Authentic Empathy and Trust

The Kathy Sierra fiasco seems to have reached a nice conclusion. There was plenty of thought-provoking discussion and some personal bridging between the parties involved. Perhaps this will catalyze a higher-level discourse on the Web. Even a microscopic improvement is better than nothing.    (M2X)

I don’t know the parties involved personally, although in this business, you’re two degrees away from everyone. I was also in the middle of work hell when the madness started. Yet somehow, I found myself following the various threads closely. I was especially struck by Lisa Stone‘s analysis (including a mention of BlogHer‘s community guidelines) and Min Jung Kim‘s commentary.    (M2Y)

Empathy, diversity, and humanity are values that are core to me and my business. It’s easy to toss these words around without really thinking about what they mean or, more importantly, without living them. For whatever reason, this particular incident struck a chord and reminded me of several stories, including one that happened a few weeks ago.    (M2Z)

I was having lunch with my friend, Nick, who was describing his short-lived Second Life experience. Nick is a public interest lawyer, but he spent many years in technology, and he’s not naive about these things. However, he doesn’t spend eight hours a day in front of a computer either.    (M30)

A colleague convinced him to try Second Life, so he logged in and started exploring. Almost immediately, someone approached him and handed him a penis. Nick was not amused (then), and he couldn’t figure out how to get rid of it. That was the end of his Second Life experiment.    (M31)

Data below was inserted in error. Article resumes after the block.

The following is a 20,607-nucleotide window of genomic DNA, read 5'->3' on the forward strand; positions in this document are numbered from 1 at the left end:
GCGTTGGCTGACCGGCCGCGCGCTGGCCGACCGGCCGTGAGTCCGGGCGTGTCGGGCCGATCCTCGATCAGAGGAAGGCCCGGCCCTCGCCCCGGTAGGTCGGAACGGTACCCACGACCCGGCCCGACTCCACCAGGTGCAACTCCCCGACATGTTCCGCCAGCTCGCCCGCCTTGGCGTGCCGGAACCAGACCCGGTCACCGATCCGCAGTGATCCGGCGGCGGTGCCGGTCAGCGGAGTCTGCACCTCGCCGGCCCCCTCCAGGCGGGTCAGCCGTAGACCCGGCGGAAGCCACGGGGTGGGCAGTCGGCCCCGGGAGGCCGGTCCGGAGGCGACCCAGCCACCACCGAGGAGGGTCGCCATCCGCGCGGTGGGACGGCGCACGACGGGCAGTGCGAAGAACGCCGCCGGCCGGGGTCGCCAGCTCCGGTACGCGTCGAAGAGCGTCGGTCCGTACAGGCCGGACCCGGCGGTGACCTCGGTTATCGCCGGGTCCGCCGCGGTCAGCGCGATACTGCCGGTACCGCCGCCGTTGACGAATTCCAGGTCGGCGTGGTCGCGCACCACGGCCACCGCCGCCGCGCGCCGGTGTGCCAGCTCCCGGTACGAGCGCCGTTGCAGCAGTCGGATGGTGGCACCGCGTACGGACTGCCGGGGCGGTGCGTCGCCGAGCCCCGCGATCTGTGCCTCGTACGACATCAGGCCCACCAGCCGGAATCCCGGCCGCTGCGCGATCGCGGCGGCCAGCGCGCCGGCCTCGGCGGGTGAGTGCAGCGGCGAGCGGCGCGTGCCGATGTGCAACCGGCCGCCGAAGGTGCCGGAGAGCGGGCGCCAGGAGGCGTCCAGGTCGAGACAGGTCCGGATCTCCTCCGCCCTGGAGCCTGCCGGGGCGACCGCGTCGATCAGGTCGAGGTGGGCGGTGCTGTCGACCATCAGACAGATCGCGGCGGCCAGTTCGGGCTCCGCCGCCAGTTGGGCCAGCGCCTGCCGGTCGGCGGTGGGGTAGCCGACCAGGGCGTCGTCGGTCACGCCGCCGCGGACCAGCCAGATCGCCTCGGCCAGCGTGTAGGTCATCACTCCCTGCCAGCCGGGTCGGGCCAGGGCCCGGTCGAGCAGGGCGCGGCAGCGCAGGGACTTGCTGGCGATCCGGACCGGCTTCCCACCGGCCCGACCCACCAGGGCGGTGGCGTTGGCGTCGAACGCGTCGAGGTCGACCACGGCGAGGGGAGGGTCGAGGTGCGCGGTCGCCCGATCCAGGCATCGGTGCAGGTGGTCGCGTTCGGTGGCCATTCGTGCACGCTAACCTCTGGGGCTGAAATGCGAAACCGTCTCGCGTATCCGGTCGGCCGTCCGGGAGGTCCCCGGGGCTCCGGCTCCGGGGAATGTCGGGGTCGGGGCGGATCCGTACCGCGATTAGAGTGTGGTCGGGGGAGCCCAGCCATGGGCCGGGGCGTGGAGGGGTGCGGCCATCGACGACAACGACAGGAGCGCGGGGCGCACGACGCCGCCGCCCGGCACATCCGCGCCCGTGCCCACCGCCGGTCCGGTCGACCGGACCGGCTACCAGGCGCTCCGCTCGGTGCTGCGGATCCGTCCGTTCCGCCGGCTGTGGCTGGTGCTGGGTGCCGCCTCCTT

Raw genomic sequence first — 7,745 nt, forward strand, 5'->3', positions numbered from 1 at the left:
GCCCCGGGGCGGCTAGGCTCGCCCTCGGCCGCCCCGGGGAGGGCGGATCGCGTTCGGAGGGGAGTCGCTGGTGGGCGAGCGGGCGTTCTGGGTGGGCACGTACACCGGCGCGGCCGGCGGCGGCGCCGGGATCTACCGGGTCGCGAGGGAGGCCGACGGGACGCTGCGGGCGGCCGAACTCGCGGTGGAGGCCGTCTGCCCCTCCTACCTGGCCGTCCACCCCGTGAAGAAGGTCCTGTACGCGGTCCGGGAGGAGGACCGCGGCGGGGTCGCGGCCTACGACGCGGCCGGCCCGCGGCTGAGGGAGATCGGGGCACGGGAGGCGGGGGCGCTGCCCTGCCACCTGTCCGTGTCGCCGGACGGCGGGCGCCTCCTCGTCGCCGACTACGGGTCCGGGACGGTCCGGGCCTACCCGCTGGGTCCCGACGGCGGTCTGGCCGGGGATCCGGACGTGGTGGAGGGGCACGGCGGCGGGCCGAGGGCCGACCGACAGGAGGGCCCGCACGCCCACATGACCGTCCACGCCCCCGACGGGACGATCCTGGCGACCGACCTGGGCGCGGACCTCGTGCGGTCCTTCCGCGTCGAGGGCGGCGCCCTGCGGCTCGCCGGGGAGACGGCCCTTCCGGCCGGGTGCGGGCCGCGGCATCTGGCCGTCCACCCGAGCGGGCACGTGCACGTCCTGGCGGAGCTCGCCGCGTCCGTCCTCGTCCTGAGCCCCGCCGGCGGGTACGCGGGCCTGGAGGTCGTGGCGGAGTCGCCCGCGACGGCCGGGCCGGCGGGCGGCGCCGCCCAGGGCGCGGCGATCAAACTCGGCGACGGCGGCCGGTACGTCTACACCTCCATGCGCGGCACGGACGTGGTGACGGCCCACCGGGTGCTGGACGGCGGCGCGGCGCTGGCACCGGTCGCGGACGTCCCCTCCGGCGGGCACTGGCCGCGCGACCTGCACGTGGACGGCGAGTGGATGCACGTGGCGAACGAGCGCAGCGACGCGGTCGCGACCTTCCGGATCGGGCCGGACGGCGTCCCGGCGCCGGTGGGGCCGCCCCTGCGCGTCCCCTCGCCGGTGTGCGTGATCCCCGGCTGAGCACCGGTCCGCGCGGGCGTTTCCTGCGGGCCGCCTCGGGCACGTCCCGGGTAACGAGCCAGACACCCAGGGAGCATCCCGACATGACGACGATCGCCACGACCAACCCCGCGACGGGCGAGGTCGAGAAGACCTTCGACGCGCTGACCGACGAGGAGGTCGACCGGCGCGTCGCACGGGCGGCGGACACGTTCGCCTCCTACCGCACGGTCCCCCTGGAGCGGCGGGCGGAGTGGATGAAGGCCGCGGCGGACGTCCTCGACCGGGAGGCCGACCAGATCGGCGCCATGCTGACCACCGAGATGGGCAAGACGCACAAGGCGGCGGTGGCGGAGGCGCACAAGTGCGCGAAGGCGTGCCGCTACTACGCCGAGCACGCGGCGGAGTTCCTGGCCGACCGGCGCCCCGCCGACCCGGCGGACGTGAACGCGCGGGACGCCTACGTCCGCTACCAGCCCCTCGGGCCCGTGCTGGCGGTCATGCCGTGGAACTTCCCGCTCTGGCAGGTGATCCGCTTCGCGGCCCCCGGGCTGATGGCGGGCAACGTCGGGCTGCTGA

We both got a good laugh out of the story. However, I couldn’t help wondering how a woman — especially one who had previously experienced sexual assault — would have reacted under the same circumstances, despite the fact that none of this was technically “real.” I know I certainly wouldn’t have been laughing in that situation.    (M32)

Truth is contextual. Is it possible to make misogynistic or racial comments without being a misogynist or a racist? I’m certain the answer is yes, but it’s a tricky line to walk. I’ve laughed at Asian jokes told by some (sometimes even me), and I’ve been miffed by the same jokes told by others. Am I a hypocrite, or is there something truly different about those two situations? The difference is trust. I trust that certain people are not racist, and hence, I tolerate, even laugh at the things they say. But that trust is not universal, and it’s not always mutual.    (M33)

The bottom line is that we need to learn how to walk in each other’s shoes and truly understand and value what people who are different from us feel and experience. It’s easy to be satisfied with our individual levels of tolerance and empathy, but all of us can do better. I’m not advocating a culture of extreme political correctness, either. What I’d like to see is authentic empathy, a greater understanding and appreciation for the worldview of others. With that empathy will come greater trust, and in turn, a much richer society.    (M34)

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